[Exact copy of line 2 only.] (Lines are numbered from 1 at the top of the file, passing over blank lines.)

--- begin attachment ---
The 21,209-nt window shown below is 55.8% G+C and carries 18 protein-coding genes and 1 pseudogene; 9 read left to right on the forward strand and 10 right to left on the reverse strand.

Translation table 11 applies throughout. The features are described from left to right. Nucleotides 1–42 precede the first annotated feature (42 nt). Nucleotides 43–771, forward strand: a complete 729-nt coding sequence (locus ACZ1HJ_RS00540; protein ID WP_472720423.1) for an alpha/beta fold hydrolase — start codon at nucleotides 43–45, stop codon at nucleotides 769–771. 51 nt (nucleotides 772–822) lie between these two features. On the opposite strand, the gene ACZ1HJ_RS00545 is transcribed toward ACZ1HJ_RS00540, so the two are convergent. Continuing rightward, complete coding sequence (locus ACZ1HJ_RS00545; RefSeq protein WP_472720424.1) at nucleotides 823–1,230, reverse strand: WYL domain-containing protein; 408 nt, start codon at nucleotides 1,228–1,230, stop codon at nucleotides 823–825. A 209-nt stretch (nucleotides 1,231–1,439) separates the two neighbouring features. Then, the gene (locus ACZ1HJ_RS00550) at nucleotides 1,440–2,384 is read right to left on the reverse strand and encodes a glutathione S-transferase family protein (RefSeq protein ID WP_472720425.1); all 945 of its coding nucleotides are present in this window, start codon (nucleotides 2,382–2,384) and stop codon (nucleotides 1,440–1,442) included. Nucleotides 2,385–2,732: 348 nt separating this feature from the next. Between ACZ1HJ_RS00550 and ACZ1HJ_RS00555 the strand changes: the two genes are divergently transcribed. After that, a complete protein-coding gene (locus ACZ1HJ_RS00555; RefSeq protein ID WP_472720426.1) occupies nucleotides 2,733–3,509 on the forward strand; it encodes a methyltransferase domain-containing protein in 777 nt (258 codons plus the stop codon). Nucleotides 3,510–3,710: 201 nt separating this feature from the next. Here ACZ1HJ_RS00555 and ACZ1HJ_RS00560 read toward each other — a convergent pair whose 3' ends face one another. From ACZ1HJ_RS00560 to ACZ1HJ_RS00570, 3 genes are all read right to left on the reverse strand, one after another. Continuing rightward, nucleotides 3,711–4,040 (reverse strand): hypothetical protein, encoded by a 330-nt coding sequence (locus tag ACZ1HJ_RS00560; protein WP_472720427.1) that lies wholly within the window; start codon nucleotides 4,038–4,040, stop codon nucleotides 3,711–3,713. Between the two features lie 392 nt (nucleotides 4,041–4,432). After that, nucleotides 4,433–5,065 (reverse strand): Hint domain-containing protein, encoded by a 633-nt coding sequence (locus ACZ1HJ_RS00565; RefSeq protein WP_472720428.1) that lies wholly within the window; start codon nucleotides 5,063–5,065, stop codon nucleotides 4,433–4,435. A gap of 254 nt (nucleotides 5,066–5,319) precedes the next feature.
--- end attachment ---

Translation table 11 applies throughout. The features are described from left to right. Nucleotides 1–42 precede the first annotated feature (42 nt). Nucleotides 43–771, forward strand: a complete 729-nt coding sequence (locus ACZ1HJ_RS00540; protein ID WP_472720423.1) for an alpha/beta fold hydrolase — start codon at nucleotides 43–45, stop codon at nucleotides 769–771. 51 nt (nucleotides 772–822) lie between these two features. On the opposite strand, the gene ACZ1HJ_RS00545 is transcribed toward ACZ1HJ_RS00540, so the two are convergent. Continuing rightward, complete coding sequence (locus ACZ1HJ_RS00545; RefSeq protein WP_472720424.1) at nucleotides 823–1,230, reverse strand: WYL domain-containing protein; 408 nt, start codon at nucleotides 1,228–1,230, stop codon at nucleotides 823–825. A 209-nt stretch (nucleotides 1,231–1,439) separates the two neighbouring features. Then, the gene (locus ACZ1HJ_RS00550) at nucleotides 1,440–2,384 is read right to left on the reverse strand and encodes a glutathione S-transferase family protein (RefSeq protein ID WP_472720425.1); all 945 of its coding nucleotides are present in this window, start codon (nucleotides 2,382–2,384) and stop codon (nucleotides 1,440–1,442) included. Nucleotides 2,385–2,732: 348 nt separating this feature from the next. Between ACZ1HJ_RS00550 and ACZ1HJ_RS00555 the strand changes: the two genes are divergently transcribed. After that, a complete protein-coding gene (locus ACZ1HJ_RS00555; RefSeq protein ID WP_472720426.1) occupies nucleotides 2,733–3,509 on the forward strand; it encodes a methyltransferase domain-containing protein in 777 nt (258 codons plus the stop codon). Nucleotides 3,510–3,710: 201 nt separating this feature from the next. Here ACZ1HJ_RS00555 and ACZ1HJ_RS00560 read toward each other — a convergent pair whose 3' ends face one another. From ACZ1HJ_RS00560 to ACZ1HJ_RS00570, 3 genes are all read right to left on the reverse strand, one after another. Continuing rightward, nucleotides 3,711–4,040 (reverse strand): hypothetical protein, encoded by a 330-nt coding sequence (locus tag ACZ1HJ_RS00560; protein WP_472720427.1) that lies wholly within the window; start codon nucleotides 4,038–4,040, stop codon nucleotides 3,711–3,713. Between the two features lie 392 nt (nucleotides 4,041–4,432). After that, nucleotides 4,433–5,065 (reverse strand): Hint domain-containing protein, encoded by a 633-nt coding sequence (locus ACZ1HJ_RS00565; RefSeq protein WP_472720428.1) that lies wholly within the window; start codon nucleotides 5,063–5,065, stop codon nucleotides 4,433–4,435. A gap of 254 nt (nucleotides 5,066–5,319) precedes the next feature.